Hypercorp: +10 Protocol, 20 Net: Hypercorps, +10 to Net: Any
Jovian: +10 to two weapon skills, +10 Fray, +20 Net: Hypercorps. Must start in Flat or Splicer morphs, no nanotech.
Lunar: +10 Language (any), +20 Net: Hypercorps, +10 Net: Ecologists
Mercurial: Rejuice in your inhumanity, ye AIs, ye Uplifts, ye Posthumans! +10 to any two skills, +20 Net( Any)
Scum: +10 Freefall, +10 to any, +20 Net: Autonomists
Socialite: +10 Persuasion, +10 Protocol, +20 Net: Media
Titanian: +10 to two 'TAP' skills, +20 Net: Autonomists
Ultimate: +10 to any, +20 Net: (any), may not start with a Flat, Splicer, uplift, or pod morph.
Venusian: +10 Pilot: Aircraft, +10 to any, 20 Net: Hypercorps
Once you've picked that, it's time to purchase your basic Aptitudes, pick your Native tongue, and start with 1 Moxie and 5k Credits. You also get to assign 50 Rep points.
This is also a good time to pick our Motivations. Remember, these are usually (concept) followed by a + or -. Our OctoGent might have Uplift Rights+ or, on the flip side, Uplift Slavery-.
Next post, I'll detail all the skills (which actually come AFTER the Starting Morphs, which led to my skill confusion), and we can pick what skills we want to use. To see all of them I encourage you to download a
character sheet here,
character building spreadsheet here
Character Creation, Still
Original SA post
Eclipse Phase part 7: Character creation breakdown, part 2
Once you've picked your Concept, background, and faction, you should have a pretty basic handle on who your character is. This will inform your choice of Morph, innate Traits, and Skills.
--By the way, I'm still hoping for player input on our new Octogent.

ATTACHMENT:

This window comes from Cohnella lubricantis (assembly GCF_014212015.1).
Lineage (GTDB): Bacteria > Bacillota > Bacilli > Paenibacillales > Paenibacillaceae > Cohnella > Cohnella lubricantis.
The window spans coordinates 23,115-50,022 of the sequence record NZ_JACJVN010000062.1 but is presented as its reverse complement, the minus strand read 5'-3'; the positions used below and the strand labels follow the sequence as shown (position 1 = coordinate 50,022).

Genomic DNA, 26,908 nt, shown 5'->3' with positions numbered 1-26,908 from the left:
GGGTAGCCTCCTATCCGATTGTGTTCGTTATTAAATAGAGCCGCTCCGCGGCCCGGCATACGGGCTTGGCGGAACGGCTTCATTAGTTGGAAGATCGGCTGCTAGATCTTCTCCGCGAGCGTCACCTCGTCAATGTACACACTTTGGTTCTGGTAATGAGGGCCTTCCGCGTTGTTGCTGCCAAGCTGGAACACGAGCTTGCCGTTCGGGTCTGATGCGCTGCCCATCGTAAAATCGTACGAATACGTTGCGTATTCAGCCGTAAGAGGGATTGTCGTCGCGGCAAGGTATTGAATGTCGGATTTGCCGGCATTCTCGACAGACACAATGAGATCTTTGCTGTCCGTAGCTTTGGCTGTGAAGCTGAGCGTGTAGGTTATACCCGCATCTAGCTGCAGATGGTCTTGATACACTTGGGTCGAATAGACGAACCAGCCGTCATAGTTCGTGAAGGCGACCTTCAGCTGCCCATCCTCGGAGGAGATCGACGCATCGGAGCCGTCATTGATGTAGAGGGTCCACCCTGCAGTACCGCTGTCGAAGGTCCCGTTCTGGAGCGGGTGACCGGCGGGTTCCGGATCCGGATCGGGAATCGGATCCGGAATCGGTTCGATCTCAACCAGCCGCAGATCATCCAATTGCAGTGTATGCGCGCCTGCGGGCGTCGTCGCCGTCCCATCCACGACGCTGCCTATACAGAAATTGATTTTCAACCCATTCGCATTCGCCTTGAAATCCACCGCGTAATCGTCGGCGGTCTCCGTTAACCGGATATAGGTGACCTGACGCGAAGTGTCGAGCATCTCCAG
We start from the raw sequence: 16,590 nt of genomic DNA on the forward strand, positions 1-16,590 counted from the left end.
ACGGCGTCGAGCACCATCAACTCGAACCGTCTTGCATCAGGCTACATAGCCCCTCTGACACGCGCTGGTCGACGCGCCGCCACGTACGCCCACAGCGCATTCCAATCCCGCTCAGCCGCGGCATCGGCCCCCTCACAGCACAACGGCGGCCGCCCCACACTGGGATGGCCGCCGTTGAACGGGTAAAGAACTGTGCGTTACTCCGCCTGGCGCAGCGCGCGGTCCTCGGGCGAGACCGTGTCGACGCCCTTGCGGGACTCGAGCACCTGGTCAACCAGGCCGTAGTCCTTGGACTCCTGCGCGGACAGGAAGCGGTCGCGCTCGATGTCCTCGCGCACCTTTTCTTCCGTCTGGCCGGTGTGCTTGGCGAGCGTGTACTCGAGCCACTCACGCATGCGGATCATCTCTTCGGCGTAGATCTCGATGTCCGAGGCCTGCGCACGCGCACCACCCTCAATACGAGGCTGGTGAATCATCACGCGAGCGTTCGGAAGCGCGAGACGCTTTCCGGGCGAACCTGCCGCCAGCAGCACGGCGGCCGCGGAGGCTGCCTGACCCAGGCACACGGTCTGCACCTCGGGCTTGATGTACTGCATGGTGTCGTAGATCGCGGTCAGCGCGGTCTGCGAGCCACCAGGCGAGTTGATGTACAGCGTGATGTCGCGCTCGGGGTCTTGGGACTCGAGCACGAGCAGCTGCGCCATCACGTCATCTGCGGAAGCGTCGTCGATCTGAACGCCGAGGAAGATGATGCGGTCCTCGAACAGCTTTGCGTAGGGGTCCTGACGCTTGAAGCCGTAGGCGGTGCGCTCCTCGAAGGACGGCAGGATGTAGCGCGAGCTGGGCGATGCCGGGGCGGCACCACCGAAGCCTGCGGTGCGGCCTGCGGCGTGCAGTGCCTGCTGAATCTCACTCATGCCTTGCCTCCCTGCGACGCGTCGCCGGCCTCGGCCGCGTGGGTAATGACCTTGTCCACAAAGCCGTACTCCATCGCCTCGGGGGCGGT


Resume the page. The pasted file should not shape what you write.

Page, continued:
I already covered the Morphs earlier, so I'll give a brief rundown.
A Flat comes equipped with an Aptitude Maximum of 20, Durability of 30, no free implants and costs 0CP
A Remade has an Aptitude Max of 40, Durability of 40, a total of +35 to various aptitudes, a host of survival implants, and the Uncanny Valley trait. Cost? 60.
A Reaper (synthetic Warbot) has an Aptitude Max of 40, a Durability of 60, a laundry list of implants and augments (4 extra hands and 4 articulated gun mounts, T-Ray emitters, a host of combat boosts), Flight, and +35 to various Aptitudes as well as natural armor of 16 (enough to stop a heavy pistol dead). Cost: 100CP
100CP is fully 1/10th of our starting build points, and will likely terrify everyone who sees you coming. On the other hand, you can quad wield weapons and get (comparative) +350 CP worth of Aptitude bonuses. A heavy weapon will still kill you, but it'll take a dozen shots.
To purchase one of these after character creation is either a 81+ rep purchase or a minimum 50,000 credit purchase. 50k credits is, if you remember, 50 CP.
Why the disparity in costs? Not terribly sure.
Octogent will, most likely, wind up in an Octomorph, but for his secret agent Oct business, have you considered the Takko morph?
(this is from the Panopticon book)
Once you have that picked out, you can start picking bonus Ego and Morph traits. Ego traits are things that usually cost more than just getting the correct implant, but are always with you. Even if you get slotted into a Flat, you can still have you Math Wiz talents or be Brave or whathave you.
Adaptability: +10(or+20) to Integration and Alienation tests when slotting into a new Morph
Animal Empathy: +10 to Animal Handling
Brave: + 10 to resist fear or intimidation
Exceptional Aptitude: +5 to one aptitude maximum
Expert: +10 to skill maximum (before morph bonuses)
Fast Learner: Learn skills in half the time, but not for half the XP
First Impression: +10 to social skills during a first meeting
Hyper Linguist: Takes one day of exposure to learn a human language, bonuses to interpreting unknown languages.
Improved Immune System (Morph Trait)
Innocuous (Morph Trait)
Limber (Morph Trait)
Natural Immunity (specific toxin or disease)
PSI (allow access to Psi Sleights, more later)
PSI Chameleon: -10 to any person attempting to detect or locate the character.
PSI Defense: +10/+20 to resisting Psi attacks
Rapid Healer (Morph Trait)
Right at Home: Never make tests when sleeving into a particular kind of Morph
Second Skin: Removes restriction on starting Morph. 15CP.
Striking Looks (Morph Trait): +10/+20 to some social tests vs other humanoids. Of note is that you can be a Striking Uplift for half cost, but it's only effective with other uplifts of the same type. Sexy Octopus?
Tough (Morph trait)